And yet, that is precisely the claim of the Bible. God the Creator (the parent-person of the Trinity) allowed Jesus (the Son who came from the very essence of God’s self) to suffer one of the most horrific deaths that human beings have ever devised to punish each other. What is more, the accounts of Jesus’ words on the cross make it clear that the physical pain of this experience was in no way the worst part of his ordeal. In taking all human sin onto himself in order to break its power, Jesus was utterly separated from God the Father – the most shattering cosmic separation that could ever take place. “My God, My God, why have you forsaken me?”
As a parent, I cannot imagine the pain of hearing that accusation from my child — it would be hard enough to see my child suffering something unimaginable and to fail to stop it. To also be accused of abandonment by that child would be unbearable. In my rational mind I can argue that Jesus was not the helpless child that I see in the faces of my two precious little ones. He prayed to his Father to provide another way for him to accomplish his purpose on earth, but he ended that prayer with an acceptance God’s will — willing submission to the path of self-sacrifice. On an intellectual level this intentional participation makes all the difference. However, in my emotional imagination, the source of those horrid nightmares, I have never really been able to understand. The accusation that God is the divine child abuser has always been uncomfortably close. How could God be so cold?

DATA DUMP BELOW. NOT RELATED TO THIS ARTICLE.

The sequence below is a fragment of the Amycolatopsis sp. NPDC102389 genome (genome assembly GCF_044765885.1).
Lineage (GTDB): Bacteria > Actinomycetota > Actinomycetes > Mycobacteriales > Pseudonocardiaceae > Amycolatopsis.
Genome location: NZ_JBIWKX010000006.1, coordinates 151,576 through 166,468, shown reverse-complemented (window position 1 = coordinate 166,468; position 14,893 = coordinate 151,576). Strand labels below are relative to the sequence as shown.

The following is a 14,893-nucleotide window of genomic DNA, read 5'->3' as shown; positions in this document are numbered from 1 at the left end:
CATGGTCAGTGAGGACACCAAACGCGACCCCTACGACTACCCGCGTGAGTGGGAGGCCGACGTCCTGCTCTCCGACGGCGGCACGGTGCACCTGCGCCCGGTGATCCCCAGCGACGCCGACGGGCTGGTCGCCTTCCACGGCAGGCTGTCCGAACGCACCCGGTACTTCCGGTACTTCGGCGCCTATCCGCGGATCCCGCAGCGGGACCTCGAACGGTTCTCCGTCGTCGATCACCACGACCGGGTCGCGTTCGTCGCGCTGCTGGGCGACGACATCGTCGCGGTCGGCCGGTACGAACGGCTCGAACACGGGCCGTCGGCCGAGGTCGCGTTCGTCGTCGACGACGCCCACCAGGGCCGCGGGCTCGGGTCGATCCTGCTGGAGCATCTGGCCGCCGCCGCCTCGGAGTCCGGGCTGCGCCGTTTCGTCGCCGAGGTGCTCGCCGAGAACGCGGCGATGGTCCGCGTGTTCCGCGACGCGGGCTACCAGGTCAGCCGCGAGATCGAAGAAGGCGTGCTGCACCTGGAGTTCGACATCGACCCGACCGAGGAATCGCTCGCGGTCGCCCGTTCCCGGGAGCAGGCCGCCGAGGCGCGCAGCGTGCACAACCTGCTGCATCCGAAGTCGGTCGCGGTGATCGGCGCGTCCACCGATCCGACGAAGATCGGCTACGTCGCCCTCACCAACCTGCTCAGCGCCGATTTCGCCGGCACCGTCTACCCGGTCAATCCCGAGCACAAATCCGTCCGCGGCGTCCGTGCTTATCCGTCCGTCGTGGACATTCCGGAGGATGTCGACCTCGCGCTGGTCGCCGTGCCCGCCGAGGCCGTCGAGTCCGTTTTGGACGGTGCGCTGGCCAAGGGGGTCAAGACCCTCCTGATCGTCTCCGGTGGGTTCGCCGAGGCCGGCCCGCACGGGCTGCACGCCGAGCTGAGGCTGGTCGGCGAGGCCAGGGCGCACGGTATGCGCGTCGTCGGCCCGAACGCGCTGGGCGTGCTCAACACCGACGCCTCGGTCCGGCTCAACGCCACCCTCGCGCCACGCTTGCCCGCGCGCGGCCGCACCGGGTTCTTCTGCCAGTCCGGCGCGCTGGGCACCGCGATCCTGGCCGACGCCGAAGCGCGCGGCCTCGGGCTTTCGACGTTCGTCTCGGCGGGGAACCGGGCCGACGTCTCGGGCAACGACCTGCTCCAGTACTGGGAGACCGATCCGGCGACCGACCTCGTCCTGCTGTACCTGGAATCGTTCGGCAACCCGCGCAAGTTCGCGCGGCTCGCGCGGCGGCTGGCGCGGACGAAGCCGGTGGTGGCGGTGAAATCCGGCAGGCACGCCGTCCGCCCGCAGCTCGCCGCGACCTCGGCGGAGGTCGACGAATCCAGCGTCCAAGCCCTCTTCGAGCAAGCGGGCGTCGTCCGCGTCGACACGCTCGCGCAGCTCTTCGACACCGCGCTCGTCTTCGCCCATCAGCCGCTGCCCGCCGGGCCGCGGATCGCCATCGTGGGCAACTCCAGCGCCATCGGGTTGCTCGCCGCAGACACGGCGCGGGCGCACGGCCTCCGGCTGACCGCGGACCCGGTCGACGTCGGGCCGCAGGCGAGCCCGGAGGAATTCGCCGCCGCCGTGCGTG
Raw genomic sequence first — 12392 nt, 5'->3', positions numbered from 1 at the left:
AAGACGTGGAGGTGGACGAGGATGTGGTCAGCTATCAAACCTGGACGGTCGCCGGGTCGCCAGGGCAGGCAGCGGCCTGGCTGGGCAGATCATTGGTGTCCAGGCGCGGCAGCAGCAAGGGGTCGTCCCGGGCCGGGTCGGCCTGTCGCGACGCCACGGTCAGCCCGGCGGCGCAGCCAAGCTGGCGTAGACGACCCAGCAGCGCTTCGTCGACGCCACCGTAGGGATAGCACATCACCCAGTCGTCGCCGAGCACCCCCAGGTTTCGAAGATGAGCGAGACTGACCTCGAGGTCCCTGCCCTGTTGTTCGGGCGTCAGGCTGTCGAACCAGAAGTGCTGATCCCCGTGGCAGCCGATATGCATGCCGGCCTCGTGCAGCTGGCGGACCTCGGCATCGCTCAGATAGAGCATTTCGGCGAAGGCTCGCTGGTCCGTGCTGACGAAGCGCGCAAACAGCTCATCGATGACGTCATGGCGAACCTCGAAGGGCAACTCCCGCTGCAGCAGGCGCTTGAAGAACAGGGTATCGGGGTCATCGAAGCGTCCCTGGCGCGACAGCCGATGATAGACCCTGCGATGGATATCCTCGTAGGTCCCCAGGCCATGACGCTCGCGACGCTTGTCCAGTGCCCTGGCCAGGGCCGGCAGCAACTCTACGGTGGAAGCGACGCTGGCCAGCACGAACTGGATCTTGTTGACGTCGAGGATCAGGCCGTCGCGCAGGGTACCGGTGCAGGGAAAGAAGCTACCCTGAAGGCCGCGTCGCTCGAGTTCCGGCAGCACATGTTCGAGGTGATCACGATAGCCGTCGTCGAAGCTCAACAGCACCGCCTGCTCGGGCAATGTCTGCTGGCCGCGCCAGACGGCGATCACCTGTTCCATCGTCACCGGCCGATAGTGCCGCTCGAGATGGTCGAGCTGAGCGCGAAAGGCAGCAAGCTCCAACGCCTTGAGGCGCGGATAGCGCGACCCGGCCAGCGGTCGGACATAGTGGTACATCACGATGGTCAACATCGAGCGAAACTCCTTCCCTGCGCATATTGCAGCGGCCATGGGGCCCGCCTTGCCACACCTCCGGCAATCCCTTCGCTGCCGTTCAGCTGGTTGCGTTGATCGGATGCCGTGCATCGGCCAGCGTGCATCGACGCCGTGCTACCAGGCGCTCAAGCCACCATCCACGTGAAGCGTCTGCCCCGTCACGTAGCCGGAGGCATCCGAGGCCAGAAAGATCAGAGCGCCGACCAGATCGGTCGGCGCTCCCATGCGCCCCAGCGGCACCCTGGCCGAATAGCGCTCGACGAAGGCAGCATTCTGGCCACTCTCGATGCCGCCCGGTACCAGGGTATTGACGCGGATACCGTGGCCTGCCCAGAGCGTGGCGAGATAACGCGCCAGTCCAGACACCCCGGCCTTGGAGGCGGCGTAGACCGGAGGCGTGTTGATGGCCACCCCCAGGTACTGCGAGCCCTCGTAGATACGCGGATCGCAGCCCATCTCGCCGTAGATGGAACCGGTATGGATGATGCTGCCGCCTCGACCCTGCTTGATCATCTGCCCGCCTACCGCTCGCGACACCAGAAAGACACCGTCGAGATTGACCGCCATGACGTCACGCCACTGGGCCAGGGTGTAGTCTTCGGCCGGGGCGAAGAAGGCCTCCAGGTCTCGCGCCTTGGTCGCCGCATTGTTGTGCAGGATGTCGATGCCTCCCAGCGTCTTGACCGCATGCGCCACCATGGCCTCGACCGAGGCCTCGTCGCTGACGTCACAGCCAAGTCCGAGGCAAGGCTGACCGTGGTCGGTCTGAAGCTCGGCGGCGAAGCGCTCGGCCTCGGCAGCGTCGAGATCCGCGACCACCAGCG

But the voice that spoke in my mind last Sunday night was anything but cold. It throbbed with an intensity of emotion that exceeds my own capacity for feeling as much as the length of my sight is exceeded by the breadth of the universe. Suddenly I understood something that has somehow eluded me for more than 30 years of Christian life. Jesus is not the only one who suffered the pain of the cross. The Father-heart of God suffered far more desperately than I ever could, even if my nightmares were to come true. It was a level of pain that my experiences as a parent only allow me to glimpse dimly. The shuddering depth and power of that agony staggered me then, and a week later I am still overpowered by it.
And yet God the Father and God the Son willingly endured that horrible day of death, and the even more horrible three days of separation that followed. They voluntarily entered into an experience far worse than the nightmare scenarios that I fought against with everything I had in me. It is unbelievable, but I cannot do anything but believe. And I stand in awe.
I’m sure that there are some people reading this who do not believe in the spiritual significance of the strange death of a Jewish prophet nearly two thousand years ago. If that is you (and if you have kept reading this far) it is not for me to convince you otherwise. All I can do it to witness to the power of my own experience. For all of us, however, believing or not, I think that the claim of such a love bears consideration. Because love really is what that whole story is about. For God so loved the world… that both God the Father, and God the Son put themselves through an ordeal that we can barely touch on in our worst nightmares. All to save human beings from the even worse nightmare of total and eternal separation from God, and to instead give us the chance to become part of their family.
My sleep in the past week has been nightmare-free. I am grateful for that. And I am grateful for my family – my happy, healthy children and the amazing husband who shares with me the joys and challenges of raising and protecting them.
Beyond this gratitude, however, I am overwhelmed again by gratitude for that unimaginable sacrifice nearly two thousand years ago. I know that even in my very best moments of maternal devotion I am not capable of that kind of love. I am not capable of it, but I am so, eternally grateful for it.